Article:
So the question is whether this Bush understands where the soul of America is, and what kind of Christianity is the Christianity of this Christian nation. It's the Christianity of Christmas. The Christianity of Norman Rockwell and a moment of silence. It's the Christianity of the 'C' in YMCA. It's not the Evangelical Christianity of those awaiting the Rapture or those of the Chick tracts. It's not the Christianity of Operation Rescue, and like it or not, it is not the Christianity of political opportunity. So I have to ask very seriously if this president sees himself as the leader of the Republican Party or of a Born Again Nation, because a lot of us are not ready to blur the line between Church and State. Not for anyone under any circumstances. If it is faith that's calling the shots in the White House, then maybe we have to go back to pre-Kennedy skepticism.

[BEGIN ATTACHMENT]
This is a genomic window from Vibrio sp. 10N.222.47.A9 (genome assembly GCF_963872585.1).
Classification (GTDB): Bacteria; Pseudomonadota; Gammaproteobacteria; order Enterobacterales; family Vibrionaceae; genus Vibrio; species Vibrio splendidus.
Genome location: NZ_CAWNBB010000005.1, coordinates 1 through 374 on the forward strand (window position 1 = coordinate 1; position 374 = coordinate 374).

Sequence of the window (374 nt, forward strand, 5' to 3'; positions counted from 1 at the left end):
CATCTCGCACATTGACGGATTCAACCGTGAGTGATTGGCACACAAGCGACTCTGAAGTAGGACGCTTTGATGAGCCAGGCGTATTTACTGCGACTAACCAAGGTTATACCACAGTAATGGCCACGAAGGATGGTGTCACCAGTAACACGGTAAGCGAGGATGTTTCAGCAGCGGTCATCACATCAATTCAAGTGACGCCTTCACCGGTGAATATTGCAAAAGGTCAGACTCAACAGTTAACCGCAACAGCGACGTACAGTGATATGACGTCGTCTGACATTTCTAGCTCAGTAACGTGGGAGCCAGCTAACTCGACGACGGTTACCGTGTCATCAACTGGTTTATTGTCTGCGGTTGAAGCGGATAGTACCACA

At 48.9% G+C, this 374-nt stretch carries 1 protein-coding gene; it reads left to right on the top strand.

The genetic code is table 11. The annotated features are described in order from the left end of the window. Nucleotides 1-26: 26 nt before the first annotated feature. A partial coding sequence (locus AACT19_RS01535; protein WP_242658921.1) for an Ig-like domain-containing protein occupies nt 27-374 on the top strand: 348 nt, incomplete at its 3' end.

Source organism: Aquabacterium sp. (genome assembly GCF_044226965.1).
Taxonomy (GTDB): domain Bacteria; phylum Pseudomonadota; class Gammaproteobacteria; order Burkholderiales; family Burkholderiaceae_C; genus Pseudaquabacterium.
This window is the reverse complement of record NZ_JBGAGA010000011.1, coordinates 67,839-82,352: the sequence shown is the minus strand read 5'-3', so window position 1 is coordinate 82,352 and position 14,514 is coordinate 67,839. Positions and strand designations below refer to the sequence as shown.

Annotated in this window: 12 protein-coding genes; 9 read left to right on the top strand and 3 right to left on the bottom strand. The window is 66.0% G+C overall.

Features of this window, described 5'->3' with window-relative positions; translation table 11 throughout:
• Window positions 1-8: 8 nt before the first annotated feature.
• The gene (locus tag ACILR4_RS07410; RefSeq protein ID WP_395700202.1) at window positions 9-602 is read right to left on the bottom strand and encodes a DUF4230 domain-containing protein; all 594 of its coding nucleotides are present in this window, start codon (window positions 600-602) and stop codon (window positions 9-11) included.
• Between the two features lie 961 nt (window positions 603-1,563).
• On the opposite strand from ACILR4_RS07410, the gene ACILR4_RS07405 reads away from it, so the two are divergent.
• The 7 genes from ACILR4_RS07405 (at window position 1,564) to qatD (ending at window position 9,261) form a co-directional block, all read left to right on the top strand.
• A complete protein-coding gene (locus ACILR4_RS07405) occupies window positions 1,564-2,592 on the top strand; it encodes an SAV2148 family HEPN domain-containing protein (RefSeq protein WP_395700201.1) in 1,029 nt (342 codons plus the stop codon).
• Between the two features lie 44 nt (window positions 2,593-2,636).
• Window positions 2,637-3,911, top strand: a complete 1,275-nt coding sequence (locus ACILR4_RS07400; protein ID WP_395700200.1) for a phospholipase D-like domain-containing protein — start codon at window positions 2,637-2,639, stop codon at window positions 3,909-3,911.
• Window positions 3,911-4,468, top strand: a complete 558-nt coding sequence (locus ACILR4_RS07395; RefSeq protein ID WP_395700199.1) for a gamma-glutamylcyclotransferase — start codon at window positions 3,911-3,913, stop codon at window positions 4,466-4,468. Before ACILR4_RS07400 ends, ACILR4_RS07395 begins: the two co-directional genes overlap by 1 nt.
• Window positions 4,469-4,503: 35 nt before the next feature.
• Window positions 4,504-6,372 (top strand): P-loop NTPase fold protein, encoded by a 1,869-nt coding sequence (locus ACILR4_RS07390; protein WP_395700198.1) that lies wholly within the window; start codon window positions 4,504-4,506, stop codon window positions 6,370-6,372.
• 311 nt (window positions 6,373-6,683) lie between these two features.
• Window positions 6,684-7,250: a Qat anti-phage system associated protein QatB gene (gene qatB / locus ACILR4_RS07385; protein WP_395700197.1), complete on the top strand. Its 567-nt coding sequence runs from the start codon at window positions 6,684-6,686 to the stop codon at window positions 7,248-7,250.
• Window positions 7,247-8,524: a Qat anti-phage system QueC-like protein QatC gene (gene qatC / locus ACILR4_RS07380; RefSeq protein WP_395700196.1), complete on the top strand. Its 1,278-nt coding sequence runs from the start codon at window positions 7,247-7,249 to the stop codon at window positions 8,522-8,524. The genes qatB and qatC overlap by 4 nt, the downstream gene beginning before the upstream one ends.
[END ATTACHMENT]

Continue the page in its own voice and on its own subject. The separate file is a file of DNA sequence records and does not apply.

I understand and respect that George W. Bush has a good heart. That's not enough. I understand and respect that he has his priorities in the right place, but he clearly is not managing effectively, and the shortcuts and favors he seems to be cutting for people is starting to smell to me like something other than incompetence. Bush has done everything I have needed him to do as President except resolve the Plame mystery. Now he's got to be on the defensive with me as regards the economy, his responsibility in pandering to a loud minority Christian sect, and the effectiveness of his domestic agencies.

Here's the score:

Homeland Security: D
Interior: C
Defense: B
Health & Human Services: Fail
Federal Reserve & Treasury: B+
Energy: C-
Transporation: Who?
State: B+
HUD: Who?
Education: C
Commerce: Who?
Iraq: B+
Trade Deficit: D